Highland Perthshire Blogs

It's hard not to be passionate about Highland Perthshire as a place to live in as well as visit. Hopefully these blogs prove the point!

  • Home
    Home This is where you can find all the blog posts throughout the site.
  • Categories
    Categories Displays a list of categories from this blog.
  • Tags
    Tags Displays a list of tags that have been used in the blog.
  • Bloggers
    Bloggers Search for your favorite blogger from this site.
  • Team Blogs
    Team Blogs Find your favorite team blogs here.
  • Login
    Login Login form

So long, and thanks for all the fish!

Posted by on in Highland Perthshire
  • Font size: Larger Smaller
  • Hits: 2013
  • Subscribe to this entry
  • Print

KP0 has almost certainly left Loch of the Lowes on her migration south to West Africa. Her absence was noticed on Monday 22ND when the other chicks were seen on the nest calling out for fish. We would expect to see all chicks present in this situation, as they will happily accept ‘free food’ for as long as possible before having to make the effort themselves. The two remaining chicks are still preparing for migration and the male osprey is bringing in less and less fish for them, in an attempt to force them to fish for themselves. This will better prepare them for their long journey and help ensure their survival, so although it looks like the male is being cruel and ignoring his offspring, he is doing what is best for them in the long run.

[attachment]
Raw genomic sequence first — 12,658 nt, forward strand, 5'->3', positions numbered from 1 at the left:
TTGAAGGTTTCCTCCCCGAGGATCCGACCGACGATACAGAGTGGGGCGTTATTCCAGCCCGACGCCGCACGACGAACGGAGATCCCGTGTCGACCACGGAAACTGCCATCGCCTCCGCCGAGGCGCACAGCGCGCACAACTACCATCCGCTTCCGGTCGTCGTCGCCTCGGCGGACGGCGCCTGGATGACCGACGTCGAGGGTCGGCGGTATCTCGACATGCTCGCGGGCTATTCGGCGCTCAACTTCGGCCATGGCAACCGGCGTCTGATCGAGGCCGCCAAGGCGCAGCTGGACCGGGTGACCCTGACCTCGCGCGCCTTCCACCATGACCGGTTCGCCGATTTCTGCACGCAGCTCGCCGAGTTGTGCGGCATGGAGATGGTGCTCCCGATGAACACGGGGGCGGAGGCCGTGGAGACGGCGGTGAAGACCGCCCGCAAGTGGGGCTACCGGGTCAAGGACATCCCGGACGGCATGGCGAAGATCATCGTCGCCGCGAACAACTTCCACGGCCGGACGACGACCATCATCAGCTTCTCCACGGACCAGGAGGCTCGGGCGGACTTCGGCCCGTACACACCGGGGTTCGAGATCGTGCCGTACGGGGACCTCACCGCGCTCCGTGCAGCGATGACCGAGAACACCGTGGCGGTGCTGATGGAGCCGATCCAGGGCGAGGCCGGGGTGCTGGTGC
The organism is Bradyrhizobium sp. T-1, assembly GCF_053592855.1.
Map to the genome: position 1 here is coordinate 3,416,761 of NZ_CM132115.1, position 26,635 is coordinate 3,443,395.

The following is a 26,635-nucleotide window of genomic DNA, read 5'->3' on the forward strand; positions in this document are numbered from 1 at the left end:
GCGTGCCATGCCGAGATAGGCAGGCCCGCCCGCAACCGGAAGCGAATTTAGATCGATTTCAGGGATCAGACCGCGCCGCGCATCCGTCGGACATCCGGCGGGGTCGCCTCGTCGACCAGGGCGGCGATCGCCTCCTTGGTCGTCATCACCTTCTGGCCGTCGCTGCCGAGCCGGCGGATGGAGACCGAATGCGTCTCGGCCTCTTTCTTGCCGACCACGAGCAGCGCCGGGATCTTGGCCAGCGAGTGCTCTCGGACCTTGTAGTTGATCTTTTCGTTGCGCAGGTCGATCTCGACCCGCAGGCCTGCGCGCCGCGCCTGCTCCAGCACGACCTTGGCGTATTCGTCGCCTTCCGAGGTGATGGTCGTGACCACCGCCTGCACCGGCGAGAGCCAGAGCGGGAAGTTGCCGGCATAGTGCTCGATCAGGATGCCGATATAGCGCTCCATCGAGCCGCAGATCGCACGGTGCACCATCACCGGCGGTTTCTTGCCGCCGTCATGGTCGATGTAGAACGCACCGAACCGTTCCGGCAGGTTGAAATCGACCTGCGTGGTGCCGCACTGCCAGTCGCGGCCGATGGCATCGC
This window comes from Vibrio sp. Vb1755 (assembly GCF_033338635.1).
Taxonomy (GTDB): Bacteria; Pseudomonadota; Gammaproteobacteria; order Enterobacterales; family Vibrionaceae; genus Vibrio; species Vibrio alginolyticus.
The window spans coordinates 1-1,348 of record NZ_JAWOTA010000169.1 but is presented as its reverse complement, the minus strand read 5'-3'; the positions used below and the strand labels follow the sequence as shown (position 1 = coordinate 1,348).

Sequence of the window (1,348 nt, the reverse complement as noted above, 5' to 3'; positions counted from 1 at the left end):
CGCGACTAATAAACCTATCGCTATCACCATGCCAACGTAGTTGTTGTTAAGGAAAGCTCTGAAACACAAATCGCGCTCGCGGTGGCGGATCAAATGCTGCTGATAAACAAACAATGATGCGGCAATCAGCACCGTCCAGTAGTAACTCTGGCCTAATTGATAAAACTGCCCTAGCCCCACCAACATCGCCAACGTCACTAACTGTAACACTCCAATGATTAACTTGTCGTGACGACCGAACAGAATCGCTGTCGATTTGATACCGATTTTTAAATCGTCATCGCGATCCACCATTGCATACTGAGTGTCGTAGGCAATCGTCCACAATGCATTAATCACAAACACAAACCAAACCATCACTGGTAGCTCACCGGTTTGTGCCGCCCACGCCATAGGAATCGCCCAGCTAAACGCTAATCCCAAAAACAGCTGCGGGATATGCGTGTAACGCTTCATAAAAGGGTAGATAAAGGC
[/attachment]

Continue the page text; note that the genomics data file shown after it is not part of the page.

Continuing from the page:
Our ospreys will migrate to West Africa on their own and not as a family unit. This means that the young ospreys have to find their own way, despite never having made this journey before. While we are learning more and more about how the ospreys manage to navigate this huge distance, much of it remains a mystery. What we do know is that the birds use a combination of physical landmarks and being able to align with the Earth’s geomagnetic field to find their way. Unfortunately, between 40% and 60% of all young birds die in their first year, partly due to the treacherous migration and also having to adjust to living independently. Once the juveniles arrive in Africa, they will spend a couple of years there before migrating back to Europe in spring.

In other news, don’t forget about our next activity on the 27th August- Brilliant Bats! This exciting event involves a short presentation on the different species of bats likely to be found in Scotland. Following the talk, you can try your hand at bat detecting with our special devices that allow you to hear the sounds they make while hunting for food. Rangers will be on hand throughout the event to answer your questions about these remarkable and misunderstood animals. Booking is essential and prices are as follows: Adult £8, Concessions and Members £6, Child £3. Please wear warm outdoor clothes and bring a torch if possible.

Chris and Laura

Original author: jonathan
Rate this blog entry: